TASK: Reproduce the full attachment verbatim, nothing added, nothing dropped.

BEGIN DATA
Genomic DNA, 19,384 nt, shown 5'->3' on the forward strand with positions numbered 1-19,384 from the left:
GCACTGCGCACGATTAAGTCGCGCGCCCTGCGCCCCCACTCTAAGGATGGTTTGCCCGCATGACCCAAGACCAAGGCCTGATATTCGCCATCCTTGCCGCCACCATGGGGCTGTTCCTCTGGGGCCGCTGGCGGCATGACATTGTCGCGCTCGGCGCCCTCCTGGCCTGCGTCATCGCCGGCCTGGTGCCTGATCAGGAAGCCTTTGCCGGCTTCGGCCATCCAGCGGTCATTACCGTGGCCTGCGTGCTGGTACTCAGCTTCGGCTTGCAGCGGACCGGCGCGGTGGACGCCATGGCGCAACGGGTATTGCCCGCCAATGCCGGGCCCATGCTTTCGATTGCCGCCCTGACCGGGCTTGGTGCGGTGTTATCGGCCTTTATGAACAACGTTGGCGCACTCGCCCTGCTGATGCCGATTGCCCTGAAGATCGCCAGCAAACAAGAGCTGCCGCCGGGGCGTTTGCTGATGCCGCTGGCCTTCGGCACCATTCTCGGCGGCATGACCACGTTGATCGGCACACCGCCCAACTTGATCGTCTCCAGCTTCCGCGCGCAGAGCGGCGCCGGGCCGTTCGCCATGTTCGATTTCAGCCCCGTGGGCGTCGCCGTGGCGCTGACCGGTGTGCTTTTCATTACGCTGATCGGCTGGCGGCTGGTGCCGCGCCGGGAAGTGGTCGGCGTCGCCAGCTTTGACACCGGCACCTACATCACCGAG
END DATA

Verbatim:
Genomic DNA, 19,384 nt, shown 5'->3' on the forward strand with positions numbered 1-19,384 from the left:
GCACTGCGCACGATTAAGTCGCGCGCCCTGCGCCCCCACTCTAAGGATGGTTTGCCCGCATGACCCAAGACCAAGGCCTGATATTCGCCATCCTTGCCGCCACCATGGGGCTGTTCCTCTGGGGCCGCTGGCGGCATGACATTGTCGCGCTCGGCGCCCTCCTGGCCTGCGTCATCGCCGGCCTGGTGCCTGATCAGGAAGCCTTTGCCGGCTTCGGCCATCCAGCGGTCATTACCGTGGCCTGCGTGCTGGTACTCAGCTTCGGCTTGCAGCGGACCGGCGCGGTGGACGCCATGGCGCAACGGGTATTGCCCGCCAATGCCGGGCCCATGCTTTCGATTGCCGCCCTGACCGGGCTTGGTGCGGTGTTATCGGCCTTTATGAACAACGTTGGCGCACTCGCCCTGCTGATGCCGATTGCCCTGAAGATCGCCAGCAAACAAGAGCTGCCGCCGGGGCGTTTGCTGATGCCGCTGGCCTTCGGCACCATTCTCGGCGGCATGACCACGTTGATCGGCACACCGCCCAACTTGATCGTCTCCAGCTTCCGCGCGCAGAGCGGCGCCGGGCCGTTCGCCATGTTCGATTTCAGCCCCGTGGGCGTCGCCGTGGCGCTGACCGGTGTGCTTTTCATTACGCTGATCGGCTGGCGGCTGGTGCCGCGCCGGGAAGTGGTCGGCGTCGCCAGCTTTGACACCGGCACCTACATCACCGAG